Updated: Thursday, 03 Jan 2013, 6:53 PM EST
Published : Thursday, 03 Jan 2013, 5:13 PM EST
CLINTON COUNTY, Ind. (WLFI) - It was as real as it could get. From sirens, to screaming, to sounds of gunshots, to even bodies lying on the ground – a mock school disaster exercise in Frankfort, Ind., helped first responders train for real-life emergencies.
"We have that added dimension of actually having children lying on the floor in the hallways that could possibly be 'injured,’” Clinton County Sheriff’s Deputy Dan Roudebush said.
Thursday morning, Clinton County law enforcement agencies held a mock school disaster exercise at the Indiana Army National Guard Armory in Frankfort.
Frankfort Police Chief Troy Bacon says this type of additional training for first responders is crucial.
"We need to have this training so we keep everybody on the same page,” Bacon said. “There are no do-overs in a situation like this. If something needs to be tweaked or changed, this is the time to do it. In a stressful situation, you revert back to the training you received and that’s why it’s so important to have this training today."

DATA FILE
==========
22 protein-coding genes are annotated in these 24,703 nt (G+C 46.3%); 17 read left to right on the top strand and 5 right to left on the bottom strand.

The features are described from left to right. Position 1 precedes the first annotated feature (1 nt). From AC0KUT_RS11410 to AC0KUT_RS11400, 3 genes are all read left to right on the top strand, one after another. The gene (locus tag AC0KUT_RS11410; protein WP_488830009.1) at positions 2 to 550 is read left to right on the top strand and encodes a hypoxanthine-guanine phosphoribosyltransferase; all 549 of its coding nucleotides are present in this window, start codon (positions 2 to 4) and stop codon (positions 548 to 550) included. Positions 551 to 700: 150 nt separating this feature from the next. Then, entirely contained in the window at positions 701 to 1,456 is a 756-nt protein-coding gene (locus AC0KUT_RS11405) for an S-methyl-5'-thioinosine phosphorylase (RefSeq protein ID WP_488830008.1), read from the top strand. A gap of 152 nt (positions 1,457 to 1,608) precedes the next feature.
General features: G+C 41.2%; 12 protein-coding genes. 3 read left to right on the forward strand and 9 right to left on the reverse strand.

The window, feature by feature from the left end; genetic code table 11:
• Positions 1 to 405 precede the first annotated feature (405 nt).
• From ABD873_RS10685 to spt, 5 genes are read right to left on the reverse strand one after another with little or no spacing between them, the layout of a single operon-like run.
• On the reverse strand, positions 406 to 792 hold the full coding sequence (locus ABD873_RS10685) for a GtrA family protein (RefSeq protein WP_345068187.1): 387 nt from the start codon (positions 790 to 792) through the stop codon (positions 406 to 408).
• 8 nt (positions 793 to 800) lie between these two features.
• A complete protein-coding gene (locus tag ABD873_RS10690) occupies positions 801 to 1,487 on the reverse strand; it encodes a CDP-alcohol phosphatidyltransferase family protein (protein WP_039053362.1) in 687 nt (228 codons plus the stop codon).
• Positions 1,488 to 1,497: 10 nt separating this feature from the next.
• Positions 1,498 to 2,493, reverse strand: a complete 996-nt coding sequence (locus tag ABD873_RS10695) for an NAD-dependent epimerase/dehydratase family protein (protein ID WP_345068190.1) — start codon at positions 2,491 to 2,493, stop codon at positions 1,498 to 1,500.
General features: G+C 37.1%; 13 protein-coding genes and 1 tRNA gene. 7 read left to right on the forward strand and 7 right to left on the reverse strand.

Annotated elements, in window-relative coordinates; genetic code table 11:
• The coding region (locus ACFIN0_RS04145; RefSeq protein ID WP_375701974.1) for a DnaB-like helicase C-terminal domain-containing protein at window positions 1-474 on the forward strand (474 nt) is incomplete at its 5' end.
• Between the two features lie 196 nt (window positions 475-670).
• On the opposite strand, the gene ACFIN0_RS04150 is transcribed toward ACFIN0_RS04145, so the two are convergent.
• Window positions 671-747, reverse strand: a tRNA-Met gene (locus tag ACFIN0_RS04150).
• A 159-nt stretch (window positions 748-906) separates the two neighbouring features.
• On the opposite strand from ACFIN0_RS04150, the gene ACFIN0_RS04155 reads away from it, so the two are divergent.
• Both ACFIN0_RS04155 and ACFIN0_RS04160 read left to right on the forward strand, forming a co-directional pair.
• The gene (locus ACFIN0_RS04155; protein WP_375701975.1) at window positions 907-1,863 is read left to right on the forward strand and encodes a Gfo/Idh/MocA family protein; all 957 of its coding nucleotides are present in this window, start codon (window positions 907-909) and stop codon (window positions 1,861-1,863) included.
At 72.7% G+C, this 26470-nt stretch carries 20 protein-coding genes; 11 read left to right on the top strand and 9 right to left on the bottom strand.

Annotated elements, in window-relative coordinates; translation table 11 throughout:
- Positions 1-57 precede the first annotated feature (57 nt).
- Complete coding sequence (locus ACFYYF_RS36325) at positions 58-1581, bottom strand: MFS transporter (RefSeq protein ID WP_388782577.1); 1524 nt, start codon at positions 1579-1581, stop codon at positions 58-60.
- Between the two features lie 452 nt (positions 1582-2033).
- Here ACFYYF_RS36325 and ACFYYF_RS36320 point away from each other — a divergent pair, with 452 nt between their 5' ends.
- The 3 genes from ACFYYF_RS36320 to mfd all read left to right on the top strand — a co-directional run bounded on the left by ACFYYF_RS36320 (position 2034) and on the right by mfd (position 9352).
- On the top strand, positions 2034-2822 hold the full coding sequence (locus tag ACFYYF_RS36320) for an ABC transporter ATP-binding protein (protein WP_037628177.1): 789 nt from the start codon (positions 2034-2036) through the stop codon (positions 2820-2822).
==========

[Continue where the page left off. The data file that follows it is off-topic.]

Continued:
Frankfort Mayor Chris McBarnes echoed those thoughts.
"We live in a very unstable world,” McBarnes said. “Public safety is (of) the utmost importance in this community. You can never be too prepared.”
The exercise was a simulated call of a gunman at a school. Clinton County authorities say they had this scenario planned months before the Dec. 14 shooting at Sandy Hook Elementary school in Newtown, Conn., but afterward knew it was more important than ever to hold the exercise.
"When you put that badge on, you're basically signing a waiver to put yourself second,” Bacon said. “And that's what you have to do in these situations. Place yourself second and run towards that gunfire."
Evan Hall works as a jail guard for Clinton County and played the role as the active shooter during Wednesday's drill. He says it felt all too real.
"Those blanks are still pretty loud,” Hall said. “In a sense it does feel real, especially with the recent things that have happened. It kind of hits home."
And if a similar situation were ever to hit home, Clinton County law enforcement authorities want to remind residents they're trained and their skills are continually being refreshed.